By now, most of us have tired of winter, snow and root vegetables, and we’re daydreaming of sunny days filled with tomatoes and eggplant. But if there’s one thing my family never tires of, it’s the delicious cauliflower winter brings.
Growing up, one of my mother’s special treats was fried cauliflower, schnitzel-style. Cauliflower florets are cooked briefly in water then dipped in flour, egg and breadcrumbs and fried. There aren’t many dishes that get better than this.
But it’s a lot of work. And a lot of oil. I found that with a little patience, and much less oil, you can achieve the tenderness of the florets with the crispy outside layer, by simply spraying some oil, drizzling olive oil, sprinkling some salt and roasting at 375 degrees for 45 minutes.
Want to make it even simpler? Roast a whole cauliflower, for not only delicious, but also impressive, appetizer (or, serve it as a full dinner on its own). Israeli master chef Eyal Shani serves this creation in a number of his restaurants. Shani’s version for a roasted cauliflower requires pre-cooking it in water.
Being lazy, I put the whole cauliflower on a baking sheet and wrap it with parchment paper and aluminum foil (parchment paper prevents the aluminum foil from touching the cauliflower during the roasting) and roast it in 350 degrees for one hour or until a knife can be inserted easily into its center.
Then, increase oven heat to 400 degrees. Remove the aluminum foil and parchment paper, drizzle the cauliflower with olive oil evenly (about 2 tablespoons worth), and sprinkle with salt. Roast until the outside is crispy to your liking (about 45-60 minutes more). I eat it just by picking the florets with my fingers. You can add a dipping sauce on the side, such as bagna cauda.
Here’s a cauliflower salad that’s fresh enough to remind us of summer:
Cauliflower, water cress, pine nuts and spelt salad
Spelt, a wheat species from Eastern Europe, is available at health food markets. substitute with any wheat grain you prefer such as farro or wheat berries.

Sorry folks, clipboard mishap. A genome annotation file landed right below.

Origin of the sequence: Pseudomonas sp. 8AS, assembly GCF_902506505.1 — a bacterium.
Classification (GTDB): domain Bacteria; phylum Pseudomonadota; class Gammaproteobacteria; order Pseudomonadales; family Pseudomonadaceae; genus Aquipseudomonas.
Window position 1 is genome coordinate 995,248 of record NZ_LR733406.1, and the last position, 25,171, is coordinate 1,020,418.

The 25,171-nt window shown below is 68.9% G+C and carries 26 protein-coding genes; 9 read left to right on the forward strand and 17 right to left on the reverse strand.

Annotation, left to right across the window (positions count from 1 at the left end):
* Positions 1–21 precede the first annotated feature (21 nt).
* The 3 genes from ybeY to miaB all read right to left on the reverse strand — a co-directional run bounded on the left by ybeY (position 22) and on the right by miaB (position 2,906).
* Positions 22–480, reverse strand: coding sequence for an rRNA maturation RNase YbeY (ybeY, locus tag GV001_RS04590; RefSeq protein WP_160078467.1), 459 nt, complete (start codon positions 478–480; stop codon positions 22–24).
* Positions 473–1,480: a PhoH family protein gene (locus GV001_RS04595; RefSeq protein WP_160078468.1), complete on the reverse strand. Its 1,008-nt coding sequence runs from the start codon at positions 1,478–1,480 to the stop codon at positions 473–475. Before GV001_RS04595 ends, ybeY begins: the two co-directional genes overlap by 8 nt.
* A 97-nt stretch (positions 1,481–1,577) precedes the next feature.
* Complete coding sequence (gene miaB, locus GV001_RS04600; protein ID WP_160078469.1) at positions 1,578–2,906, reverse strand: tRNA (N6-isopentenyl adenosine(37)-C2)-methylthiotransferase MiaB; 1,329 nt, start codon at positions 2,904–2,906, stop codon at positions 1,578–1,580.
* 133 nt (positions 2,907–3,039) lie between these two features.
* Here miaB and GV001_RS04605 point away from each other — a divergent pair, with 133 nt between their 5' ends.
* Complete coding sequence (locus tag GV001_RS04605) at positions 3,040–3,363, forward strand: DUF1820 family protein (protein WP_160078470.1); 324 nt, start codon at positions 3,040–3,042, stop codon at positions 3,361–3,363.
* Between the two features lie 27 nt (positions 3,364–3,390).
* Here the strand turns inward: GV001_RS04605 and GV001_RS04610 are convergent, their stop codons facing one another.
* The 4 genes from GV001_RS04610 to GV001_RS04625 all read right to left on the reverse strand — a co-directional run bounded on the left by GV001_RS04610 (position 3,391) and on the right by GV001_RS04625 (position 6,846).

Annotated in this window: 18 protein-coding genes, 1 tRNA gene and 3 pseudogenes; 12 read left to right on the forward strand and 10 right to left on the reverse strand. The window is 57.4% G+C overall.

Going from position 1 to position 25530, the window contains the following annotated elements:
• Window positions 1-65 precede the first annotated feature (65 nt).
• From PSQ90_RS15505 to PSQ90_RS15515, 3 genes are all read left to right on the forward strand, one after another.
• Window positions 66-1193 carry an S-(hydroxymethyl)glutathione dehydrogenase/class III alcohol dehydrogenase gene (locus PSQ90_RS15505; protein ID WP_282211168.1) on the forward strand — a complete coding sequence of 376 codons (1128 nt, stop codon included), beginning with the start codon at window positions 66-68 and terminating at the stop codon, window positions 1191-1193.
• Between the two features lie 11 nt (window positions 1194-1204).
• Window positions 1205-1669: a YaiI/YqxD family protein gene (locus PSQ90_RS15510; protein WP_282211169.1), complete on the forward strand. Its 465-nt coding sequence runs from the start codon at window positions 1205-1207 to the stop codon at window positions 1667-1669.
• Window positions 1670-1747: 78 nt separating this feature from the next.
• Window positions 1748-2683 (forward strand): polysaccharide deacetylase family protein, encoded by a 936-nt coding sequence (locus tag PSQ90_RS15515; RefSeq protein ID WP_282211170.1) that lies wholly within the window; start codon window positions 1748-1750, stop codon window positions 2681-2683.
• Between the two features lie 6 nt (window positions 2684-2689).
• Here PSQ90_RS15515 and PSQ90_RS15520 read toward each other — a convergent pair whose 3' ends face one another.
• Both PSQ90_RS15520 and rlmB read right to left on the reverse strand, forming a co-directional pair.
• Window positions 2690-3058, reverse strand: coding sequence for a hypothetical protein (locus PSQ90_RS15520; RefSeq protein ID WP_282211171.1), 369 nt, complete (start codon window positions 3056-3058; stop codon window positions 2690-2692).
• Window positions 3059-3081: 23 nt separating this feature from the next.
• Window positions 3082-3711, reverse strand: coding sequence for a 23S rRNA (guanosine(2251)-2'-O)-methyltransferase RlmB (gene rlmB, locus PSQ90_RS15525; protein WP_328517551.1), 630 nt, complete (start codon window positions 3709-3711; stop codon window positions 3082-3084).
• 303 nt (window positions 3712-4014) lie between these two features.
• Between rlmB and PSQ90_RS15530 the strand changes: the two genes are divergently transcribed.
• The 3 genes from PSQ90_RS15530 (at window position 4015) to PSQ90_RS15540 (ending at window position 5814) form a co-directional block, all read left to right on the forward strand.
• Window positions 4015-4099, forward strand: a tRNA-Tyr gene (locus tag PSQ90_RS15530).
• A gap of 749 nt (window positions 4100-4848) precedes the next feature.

2 tablespoons olive oil
½ teaspoons kosher salt
1 cup spelt
¼ cup pine nuts
4 cups water cress or baby arugula
¼ lb. crumbled feta
For the yogurt-herb dressing:
¾ cup Greek yogurt
¾ cups basil leaves
½ cup mint leaves
4 green onions, green part only
1 teaspoon kosher salt
1 tablespoon lemon juice
1 tablespoon olive oil
1. Oven to 375 degrees. Separate cauliflower to small 1-2 inches florets. Spray and a rimmed baking sheet with oil, spread florets on baking sheet and spray with oil. Drizzle with 2 tablespoons olive oil, sprinkle ½ teaspoons kosher salt, mix with your hands and roast for 45-50 minutes, flipping cauliflower mid-time for even roasting. Cool on a rack.
2. Cook spelt in 4 cups salted water. Bring to boil, lower heat and cover pot and cook until tender, about 50 minutes. Strain and keep aside.
3. Roast pine nuts on a skillet over medium-high heat, stirring constantly, until golden. Remove immediately from skillet and let cool in a bowl.
4. For the yogurt-herb dressing, put all ingredients in a mixer and mix until smooth. Transfer to small bowl.
5. When ready to serve, very gently mix cauliflower, spelt, pine nuts, water cress and feta in a large bowl. Drizzle some of the dressing, serving the rest of the dressing on a side.